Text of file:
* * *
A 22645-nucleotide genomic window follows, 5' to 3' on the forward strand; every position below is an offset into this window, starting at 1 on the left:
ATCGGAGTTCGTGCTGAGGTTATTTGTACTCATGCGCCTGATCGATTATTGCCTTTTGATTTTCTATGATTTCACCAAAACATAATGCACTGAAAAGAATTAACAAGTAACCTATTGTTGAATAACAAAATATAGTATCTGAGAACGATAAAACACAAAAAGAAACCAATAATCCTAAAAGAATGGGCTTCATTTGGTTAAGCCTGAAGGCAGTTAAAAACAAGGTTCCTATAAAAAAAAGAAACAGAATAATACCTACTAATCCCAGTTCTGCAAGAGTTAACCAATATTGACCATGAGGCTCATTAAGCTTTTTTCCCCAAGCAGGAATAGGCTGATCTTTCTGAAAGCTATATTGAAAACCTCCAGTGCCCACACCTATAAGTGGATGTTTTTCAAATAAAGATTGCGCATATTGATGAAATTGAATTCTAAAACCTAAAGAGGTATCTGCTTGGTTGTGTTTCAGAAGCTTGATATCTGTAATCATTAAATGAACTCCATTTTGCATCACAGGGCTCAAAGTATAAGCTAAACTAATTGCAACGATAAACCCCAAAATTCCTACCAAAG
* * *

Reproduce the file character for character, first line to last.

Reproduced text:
A 22645-nucleotide genomic window follows, 5' to 3' on the forward strand; every position below is an offset into this window, starting at 1 on the left:
ATCGGAGTTCGTGCTGAGGTTATTTGTACTCATGCGCCTGATCGATTATTGCCTTTTGATTTTCTATGATTTCACCAAAACATAATGCACTGAAAAGAATTAACAAGTAACCTATTGTTGAATAACAAAATATAGTATCTGAGAACGATAAAACACAAAAAGAAACCAATAATCCTAAAAGAATGGGCTTCATTTGGTTAAGCCTGAAGGCAGTTAAAAACAAGGTTCCTATAAAAAAAAGAAACAGAATAATACCTACTAATCCCAGTTCTGCAAGAGTTAACCAATATTGACCATGAGGCTCATTAAGCTTTTTTCCCCAAGCAGGAATAGGCTGATCTTTCTGAAAGCTATATTGAAAACCTCCAGTGCCCACACCTATAAGTGGATGTTTTTCAAATAAAGATTGCGCATATTGATGAAATTGAATTCTAAAACCTAAAGAGGTATCTGCTTGGTTGTGTTTCAGAAGCTTGATATCTGTAATCATTAAATGAACTCCATTTTGCATCACAGGGCTCAAAGTATAAGCTAAACTAATTGCAACGATAAACCCCAAAATTCCTACCAAAG